“The gladioli are late this year,”
I tell the sidewalk, the shrubs, no one and everyone
who is listening, who already observed
a mother who drank herself to death, who never
met her granddaughters
with pinkish hues
suffused across their cheeks but not their poor vision. She didn’t see:
early glasses, kindergarten recitals, themed birthdays.
planted in “good memories only”
are different every year: sometimes thick,
other times absent entirely
refusing to bring up that night in June.
The neighbors call my house
“the praying house”—
if there are kissing hands
why not a house for confessions, for pleading
A woman, sixty-one with a wool farm
of sheep and llamas
and the occasional chicken that lands
but won’t go home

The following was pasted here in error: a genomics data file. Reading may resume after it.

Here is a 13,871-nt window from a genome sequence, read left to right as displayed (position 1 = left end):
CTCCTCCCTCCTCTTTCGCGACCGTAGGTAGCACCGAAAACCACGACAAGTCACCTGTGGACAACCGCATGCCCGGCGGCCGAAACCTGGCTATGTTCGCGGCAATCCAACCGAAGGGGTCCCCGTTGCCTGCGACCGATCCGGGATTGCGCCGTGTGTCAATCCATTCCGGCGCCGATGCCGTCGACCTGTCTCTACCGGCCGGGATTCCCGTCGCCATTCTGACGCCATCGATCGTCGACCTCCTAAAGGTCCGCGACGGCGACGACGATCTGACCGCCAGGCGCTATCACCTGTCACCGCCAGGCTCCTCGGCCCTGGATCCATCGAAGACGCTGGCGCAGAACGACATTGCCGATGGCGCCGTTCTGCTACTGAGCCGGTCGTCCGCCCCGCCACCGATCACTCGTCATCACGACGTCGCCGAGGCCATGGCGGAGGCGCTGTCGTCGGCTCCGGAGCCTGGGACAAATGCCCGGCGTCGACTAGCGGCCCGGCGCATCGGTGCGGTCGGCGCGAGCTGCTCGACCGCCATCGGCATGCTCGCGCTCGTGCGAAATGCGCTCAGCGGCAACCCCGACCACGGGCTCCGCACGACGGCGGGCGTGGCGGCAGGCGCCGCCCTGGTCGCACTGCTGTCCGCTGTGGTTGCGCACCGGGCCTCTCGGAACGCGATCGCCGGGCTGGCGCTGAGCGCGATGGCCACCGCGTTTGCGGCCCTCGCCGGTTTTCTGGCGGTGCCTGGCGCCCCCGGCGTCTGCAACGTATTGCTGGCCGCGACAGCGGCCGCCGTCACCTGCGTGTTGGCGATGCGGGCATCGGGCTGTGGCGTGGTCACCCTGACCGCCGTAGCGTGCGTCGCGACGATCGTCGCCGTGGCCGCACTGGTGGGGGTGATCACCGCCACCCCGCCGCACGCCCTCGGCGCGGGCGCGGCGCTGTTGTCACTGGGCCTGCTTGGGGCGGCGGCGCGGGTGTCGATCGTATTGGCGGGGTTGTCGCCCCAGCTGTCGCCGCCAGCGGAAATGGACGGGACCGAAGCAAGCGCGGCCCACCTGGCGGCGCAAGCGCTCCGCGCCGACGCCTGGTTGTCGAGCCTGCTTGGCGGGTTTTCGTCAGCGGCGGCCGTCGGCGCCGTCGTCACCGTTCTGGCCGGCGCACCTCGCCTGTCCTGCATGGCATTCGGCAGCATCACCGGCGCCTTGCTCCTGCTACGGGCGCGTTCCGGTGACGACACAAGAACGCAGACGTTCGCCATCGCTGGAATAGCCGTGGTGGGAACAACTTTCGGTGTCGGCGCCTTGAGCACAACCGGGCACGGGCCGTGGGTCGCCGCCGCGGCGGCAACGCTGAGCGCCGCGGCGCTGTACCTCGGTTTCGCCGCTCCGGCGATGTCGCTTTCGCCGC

prayed aloud on my couch
—spoke directly to God for the first time—
while my daughters changed into pajamas.
She didn’t know “how to do it”
but like life, like death,
like family routines
early summer blooms
and trips to the cemetery
it was done.
A man, who is not supposed to pray
who works at the school up the hill
in charge of the public children
bowed his head before a dinner salad
when my kids forgot
one temperate night
just before the gladioli arrived.
are the prayers helping?
are the prayers changing?
I scratch the soil with a trowel
searching for a preview
looking for reassurance
that the flowers are coming
in purple and cream, red and ivory
like the dress from her funeral
that was custom made
just in time.
In this fallow land
of a motherless bed
I will dig
for my healing.
Kimberly Sailor, Mount Horeb, WI, is a 2019 Hal Prize finalist in poetry, with poems also appearing in Sixfold and The Bookends Review. She is the author of the novel The Clarinet Whale. Sailor is the current editor-in-chief of the Recorded A Cappella Review Board, and holds a publicly elected seat on her local Board of Education.